Holme St Cuthbert

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Holme St. Cuthbert
St Cuthbert's Church, Holme St Cuthbert - geograph.org.uk - 1500334.jpg
The church at Holme St. Cuthbert, constructed from local sandstone.
Holme St. Cuthbert is located in Cumbria
Holme St. Cuthbert
Holme St. Cuthbert
 Holme St. Cuthbert shown within Cumbria
Population 465 (2011)[1]
OS grid reference NY104470
Civil parish Holme St. Cuthbert
District Allerdale
Shire county Cumbria
Region North West
Country England
Sovereign state United Kingdom
Post town Maryport
Postcode district CA15
Dialling code 01900
Police Cumbria
Fire Cumbria
Ambulance North West
EU Parliament North West England
UK Parliament Workington
List of places
UK
England
Cumbria

Coordinates: 54°48′38″N 3°23′37″W / 54.8106°N 3.3935°W / 54.8106; -3.3935

Holme St. Cuthbert (occasionally Holme St. Cuthberts; pronounced and occasionally written Holme Saint Cuthbert) is a small hamlet and civil parish in the borough of Allerdale, in the county of Cumbria, United Kingdom. The hamlet is located approximately 23 miles to the south-west of Carlisle, Cumbria's county town, and was historically in the county of Cumberland.

The Civil Parish[edit]

The civil parish of Holme St. Cuthbert is a rural area, and includes the village of Mawbray and the hamlets of Aikshaw, Beckfoot, Cowgate, Dubmill, Edderside, Goodyhills, Hailforth, Jericho, New Cowper, Newtown, Pelutho, Plasketlands, Salta, and Tarns.[2] It is bordered to the north by the civil parish of Holme Low, to the east by Holme Abbey, to the south by Allonby along the Black Dub beck, and to the south-east by Westnewton. On its western side, the parish meets the Solway Firth, and has approximately four miles of coastline.

There were 421 residents in 160 households at the 2001 census,[3] and at the 2011 census, that number had risen to 465 residents in 185 households,[4] an increase of 10.5% in ten years. Despite the recent increase, however, the parish's population remains well below where it was in the 19th and early 20th centuries. In 1871-2, the population was given as 821,[5] and steadily declined in the years to at least 1961,[6] when it reached similar levels to those recorded in 2011.

Changes to the population of Holme St. Cuthbert between 1801 and 2011.[7][8][9][10]

Mawbray, being the largest village in the parish, is the hub of the community. Mawbray's village hall is frequently used for a wide range of activities,[11] and the Lowther Arms in Mawbray has been a popular spot for food and drink with residents of the parish since it re-opened in 2014 after two periods of closure in the 2000s and early 2010s.[12]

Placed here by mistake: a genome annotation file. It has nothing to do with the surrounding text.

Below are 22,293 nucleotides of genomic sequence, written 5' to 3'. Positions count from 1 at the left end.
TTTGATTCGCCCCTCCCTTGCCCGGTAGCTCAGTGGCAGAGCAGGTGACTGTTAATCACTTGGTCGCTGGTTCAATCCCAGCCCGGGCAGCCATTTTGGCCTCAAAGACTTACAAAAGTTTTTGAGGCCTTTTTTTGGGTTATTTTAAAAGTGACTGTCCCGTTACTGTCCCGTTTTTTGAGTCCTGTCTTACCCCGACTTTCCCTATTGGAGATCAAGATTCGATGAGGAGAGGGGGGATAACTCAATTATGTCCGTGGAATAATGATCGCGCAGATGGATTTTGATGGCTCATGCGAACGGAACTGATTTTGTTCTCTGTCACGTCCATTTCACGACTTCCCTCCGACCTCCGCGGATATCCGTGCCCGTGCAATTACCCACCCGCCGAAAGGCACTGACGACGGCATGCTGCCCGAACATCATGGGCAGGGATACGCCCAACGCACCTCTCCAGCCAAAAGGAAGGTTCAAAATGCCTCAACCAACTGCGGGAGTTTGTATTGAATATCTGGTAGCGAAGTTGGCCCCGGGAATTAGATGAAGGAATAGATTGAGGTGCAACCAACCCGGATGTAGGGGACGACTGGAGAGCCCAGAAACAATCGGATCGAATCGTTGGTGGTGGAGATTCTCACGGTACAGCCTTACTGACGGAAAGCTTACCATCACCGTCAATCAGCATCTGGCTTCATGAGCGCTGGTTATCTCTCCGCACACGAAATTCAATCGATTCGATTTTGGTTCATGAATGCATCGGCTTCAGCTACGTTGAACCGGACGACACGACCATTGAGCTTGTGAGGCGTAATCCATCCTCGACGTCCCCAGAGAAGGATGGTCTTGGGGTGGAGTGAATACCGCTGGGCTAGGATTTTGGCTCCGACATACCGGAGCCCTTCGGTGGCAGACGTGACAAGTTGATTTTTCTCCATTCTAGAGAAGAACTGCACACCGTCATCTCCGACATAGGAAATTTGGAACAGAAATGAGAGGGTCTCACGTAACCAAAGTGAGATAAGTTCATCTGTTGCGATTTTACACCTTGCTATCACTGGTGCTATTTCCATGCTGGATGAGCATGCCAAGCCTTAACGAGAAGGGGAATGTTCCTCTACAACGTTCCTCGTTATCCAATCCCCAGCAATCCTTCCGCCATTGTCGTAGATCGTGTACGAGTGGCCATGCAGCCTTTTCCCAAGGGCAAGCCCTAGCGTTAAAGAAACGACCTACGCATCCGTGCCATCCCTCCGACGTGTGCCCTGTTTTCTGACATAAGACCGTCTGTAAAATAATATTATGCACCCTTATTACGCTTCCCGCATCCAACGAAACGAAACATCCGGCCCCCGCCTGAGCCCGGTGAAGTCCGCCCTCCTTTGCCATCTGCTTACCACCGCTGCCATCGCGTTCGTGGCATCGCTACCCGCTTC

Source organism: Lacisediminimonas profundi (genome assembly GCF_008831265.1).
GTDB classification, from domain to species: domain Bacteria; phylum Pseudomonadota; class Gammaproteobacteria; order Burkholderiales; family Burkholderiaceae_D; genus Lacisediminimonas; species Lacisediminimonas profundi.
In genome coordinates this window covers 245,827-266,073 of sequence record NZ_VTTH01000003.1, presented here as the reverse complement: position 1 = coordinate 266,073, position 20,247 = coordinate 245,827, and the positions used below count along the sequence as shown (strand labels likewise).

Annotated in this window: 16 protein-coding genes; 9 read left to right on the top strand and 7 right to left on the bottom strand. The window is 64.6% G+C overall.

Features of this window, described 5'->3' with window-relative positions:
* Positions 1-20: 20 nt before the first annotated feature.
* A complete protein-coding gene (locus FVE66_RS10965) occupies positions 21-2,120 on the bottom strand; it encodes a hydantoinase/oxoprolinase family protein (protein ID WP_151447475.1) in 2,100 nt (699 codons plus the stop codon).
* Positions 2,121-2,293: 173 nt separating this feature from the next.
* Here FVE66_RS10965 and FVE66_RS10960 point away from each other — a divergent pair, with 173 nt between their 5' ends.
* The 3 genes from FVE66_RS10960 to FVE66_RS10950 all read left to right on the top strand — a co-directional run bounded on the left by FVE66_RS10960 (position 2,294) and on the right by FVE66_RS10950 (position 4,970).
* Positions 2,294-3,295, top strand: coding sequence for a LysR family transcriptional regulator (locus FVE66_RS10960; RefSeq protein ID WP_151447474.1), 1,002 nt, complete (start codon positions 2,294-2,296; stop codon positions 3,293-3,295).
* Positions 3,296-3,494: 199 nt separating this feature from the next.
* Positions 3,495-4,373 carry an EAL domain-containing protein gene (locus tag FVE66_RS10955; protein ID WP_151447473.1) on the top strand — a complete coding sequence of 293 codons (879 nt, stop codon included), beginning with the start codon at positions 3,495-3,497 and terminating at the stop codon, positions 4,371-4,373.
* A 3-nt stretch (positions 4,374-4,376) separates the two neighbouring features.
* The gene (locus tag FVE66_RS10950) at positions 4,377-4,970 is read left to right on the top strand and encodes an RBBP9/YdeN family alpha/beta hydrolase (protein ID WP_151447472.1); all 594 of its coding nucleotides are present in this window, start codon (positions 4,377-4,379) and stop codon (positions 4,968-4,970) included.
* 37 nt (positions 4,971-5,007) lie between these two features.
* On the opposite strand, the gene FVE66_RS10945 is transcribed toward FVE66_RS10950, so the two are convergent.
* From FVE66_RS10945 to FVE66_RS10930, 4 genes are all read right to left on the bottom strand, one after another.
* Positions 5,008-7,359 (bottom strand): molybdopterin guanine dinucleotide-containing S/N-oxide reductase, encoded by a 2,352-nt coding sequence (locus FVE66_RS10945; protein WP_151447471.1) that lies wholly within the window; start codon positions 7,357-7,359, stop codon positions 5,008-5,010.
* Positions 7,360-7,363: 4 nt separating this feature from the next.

Before becoming a parish of its own in 1846, Holme St. Cuthbert was listed as a quarter of the parish of Holme Cultram by at least 1801. The quarter was centred around Mawbray - then known as Old Malbray. Holme St. Cuthbert was also known as St. Cuthbert's township at that time.[13]

During the Second World War, 43 evacuees from Newcastle-Upon-Tyne and the surrounding area were billeted to farms in the parish.[14]

At Dubmill Point on the parish's western boundary, the B5300 coast road runs atop the concrete sea wall.

Holme St. Cuthbert parish council took a stand against plans by the British government to use west Cumbria as a disposal and storage site for nuclear waste. The process, called Managing Radioactive Waste Safely (MRWS) drew strong objections from the community at a meeting on the subject, and the council accordingly adopted a motion calling for west Cumbria to withdraw from the MRWS process. The main reasons for objecting were concerns about geology, damage to local tourism, and safety. Furthermore, the council stated that they had "no confidence" in their right to withdraw from the process as it progressed.[15]

Extremes of weather are uncommon in the parish, but one serious danger is from the sea. With over four miles of coastline in the parish, and a major road (the B5300) sticking very close to the shore, storms and even very high tides are a threat. In 2014 the sea wall at Dubmill Point, near Salta, was breached in several places, and a £130,000 repair scheme was commissioned by Cumbria County Council.[16][17]

The Hamlet[edit]

The hamlet of Holme St. Cuthbert as seen from the road from Newtown and Tarns.

Holme St. Cuthbert itself is particularly small. While it is home to the parish church,[18] church hall, and the local primary school,[19] there are very few houses.[20] There are two school buildings - the main building and a second, smaller one which serves as both the sports hall and canteen. Separating the two buildings is a car park, shared between the school and church.